Dunes Review Interview Series: Jan Shoemaker

 

 

Jan Shoemaker's essay collection, Flesh and Stones: Field Notes from a Finite World, was published by Bottom Dog Press in 2016. Her work has appeared in many magazines and journals.

 

Her poem "The Atomic Weight of Wonder" appears in in the 2017 summer/autumn edition of Dunes Review.

 

 

 

Do you typically write prose, poetry, or both?

Although I've been focusing a lot on poetry lately--reading it and struggling to craft my own lean poems--get them down to granite, I am really an essayist. One of my poems appears in Dunes Review. 

 

 

What first inspired you to write?

 The books I read as a child. When Nancy Drew went to "don" her coat before jumping into her sporty "roadster" I knew I just had to have a piece of that. "Don!" "Roadster!" 

 

 

What is your writing routine like?  Do you have a schedule, a favorite place to work, a favorite type of pen you always write with?

Lots of writers talk about the importance of writing every day, but that's not a luxury I can afford during the school year when I'm teaching full-time. I do love rising an hour or two before dawn on winter weekends and taking my tea-tray into the study to brood and write at my desk. I have a whole aesthetic involving a teapot and cup and saucer and a little pitcher of steamed milk--very fussy, old lady stuff. The rest of the house is dark and it's perfectly black outside my window. For a couple of hours, there are no interruptions--it's like being cloistered. Before dawn, the world leaves you alone.

 

 

What's the first thing you do when starting a new piece of writing?

I follow the inspiring image or event as far as it will take me and then begin brooding about what comes next.

 

 

Do you listen to music or must you have silence while you write?

Usually silence, but on those early winter mornings I put on Pachelbel's Canon--there is nothing like the way it rises and swells. It's soothing, joyful.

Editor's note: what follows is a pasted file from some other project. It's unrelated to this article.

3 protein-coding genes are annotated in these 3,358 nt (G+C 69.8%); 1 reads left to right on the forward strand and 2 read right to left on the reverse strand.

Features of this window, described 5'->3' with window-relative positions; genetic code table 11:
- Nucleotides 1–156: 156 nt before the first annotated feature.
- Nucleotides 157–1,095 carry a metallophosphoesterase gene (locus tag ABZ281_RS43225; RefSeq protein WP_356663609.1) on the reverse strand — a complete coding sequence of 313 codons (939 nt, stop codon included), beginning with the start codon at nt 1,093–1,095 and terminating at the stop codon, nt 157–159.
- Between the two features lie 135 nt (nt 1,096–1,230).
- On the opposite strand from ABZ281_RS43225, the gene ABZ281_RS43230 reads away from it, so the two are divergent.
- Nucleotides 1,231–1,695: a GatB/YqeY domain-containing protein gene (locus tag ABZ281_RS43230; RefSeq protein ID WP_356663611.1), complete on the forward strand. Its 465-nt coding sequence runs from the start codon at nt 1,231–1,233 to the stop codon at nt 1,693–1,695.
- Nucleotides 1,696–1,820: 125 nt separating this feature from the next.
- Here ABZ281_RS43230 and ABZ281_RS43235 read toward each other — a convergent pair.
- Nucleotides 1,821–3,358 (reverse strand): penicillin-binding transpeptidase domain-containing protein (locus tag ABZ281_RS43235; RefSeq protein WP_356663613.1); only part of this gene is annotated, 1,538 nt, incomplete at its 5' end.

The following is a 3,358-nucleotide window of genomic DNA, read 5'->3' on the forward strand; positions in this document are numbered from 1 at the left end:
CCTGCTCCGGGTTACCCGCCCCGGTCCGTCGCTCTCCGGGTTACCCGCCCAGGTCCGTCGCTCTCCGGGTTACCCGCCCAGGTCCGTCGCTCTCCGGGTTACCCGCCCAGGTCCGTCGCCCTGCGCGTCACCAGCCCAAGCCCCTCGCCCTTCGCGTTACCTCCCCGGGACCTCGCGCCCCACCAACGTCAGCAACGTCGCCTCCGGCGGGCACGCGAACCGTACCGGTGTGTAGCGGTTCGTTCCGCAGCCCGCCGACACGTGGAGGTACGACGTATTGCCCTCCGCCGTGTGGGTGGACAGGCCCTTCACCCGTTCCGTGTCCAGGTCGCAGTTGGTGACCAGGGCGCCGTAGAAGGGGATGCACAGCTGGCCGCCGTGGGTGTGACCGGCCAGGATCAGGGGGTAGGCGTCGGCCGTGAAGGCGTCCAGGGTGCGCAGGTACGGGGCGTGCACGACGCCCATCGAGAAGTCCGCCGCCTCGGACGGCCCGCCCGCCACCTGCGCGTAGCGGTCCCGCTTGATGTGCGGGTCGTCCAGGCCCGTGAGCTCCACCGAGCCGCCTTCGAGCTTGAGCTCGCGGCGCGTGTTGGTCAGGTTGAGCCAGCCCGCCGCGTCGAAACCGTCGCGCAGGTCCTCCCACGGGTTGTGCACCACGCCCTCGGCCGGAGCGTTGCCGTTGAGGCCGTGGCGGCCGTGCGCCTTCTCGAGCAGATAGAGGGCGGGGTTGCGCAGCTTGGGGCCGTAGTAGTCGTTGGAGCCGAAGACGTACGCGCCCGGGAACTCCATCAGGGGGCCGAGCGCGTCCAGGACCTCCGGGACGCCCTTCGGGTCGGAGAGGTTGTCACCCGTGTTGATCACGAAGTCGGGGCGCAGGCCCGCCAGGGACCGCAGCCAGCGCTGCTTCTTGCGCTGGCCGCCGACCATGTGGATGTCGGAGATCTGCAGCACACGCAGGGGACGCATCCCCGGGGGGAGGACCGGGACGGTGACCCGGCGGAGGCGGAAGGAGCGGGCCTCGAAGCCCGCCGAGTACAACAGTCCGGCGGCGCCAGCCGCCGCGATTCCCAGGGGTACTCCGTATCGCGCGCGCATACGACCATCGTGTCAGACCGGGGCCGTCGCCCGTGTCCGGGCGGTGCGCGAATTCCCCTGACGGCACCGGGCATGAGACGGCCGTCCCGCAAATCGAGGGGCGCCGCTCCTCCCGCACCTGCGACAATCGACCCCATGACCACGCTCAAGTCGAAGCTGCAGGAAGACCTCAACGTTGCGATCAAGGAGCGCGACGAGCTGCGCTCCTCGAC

What's your least favorite thing about writing?

Trying to find my way out of an essay. Getting in is easy enough, and the middle is all heavy lifting--you have to put in the work, but finding that path out--a very tricky business. 

 

 

How do you know when a piece is finished?

I concede that it's finished when it's published. Up until then, I pick away at it whenever I look at it.

 

 

Can you tell us about a piece you are particularly proud of?

Hmm, "proud" is a tough word. I am pleased with my book, Flesh and Stones: Field Notes from a Finite World, but I also see where there are flaws in it. I think it's a good book; I wish it were a better book. I can't say I'm "proud" of anything I've written. I am grateful when the right words show up, and happy.

 

 

Whose writing inspires you?

Mary Rose O'Reilley, E.B. White, Jo Ann Beard, Julian Barnes, Louise Erdrich, Adam Gopnik, Wendell Berry, Jeanne Murray Walker.

 

 

Who are you currently reading?

Ron Chernow--that big Hamilton biography.

 

 

If someone were to write a book about your life (either fiction or nonfiction), who would you want that author to be and why?

I wouldn't want someone to write about my life, but if it were unavoidable, I guess I'd want that person to know by experience what it is to live with regret, how difficult it sometimes is to see what's right and true, how easy it is to fumble the ball. 

 

 

What is your favorite thing to do when you're not writing?

Reading. Eating. Eating while reading.

 

 

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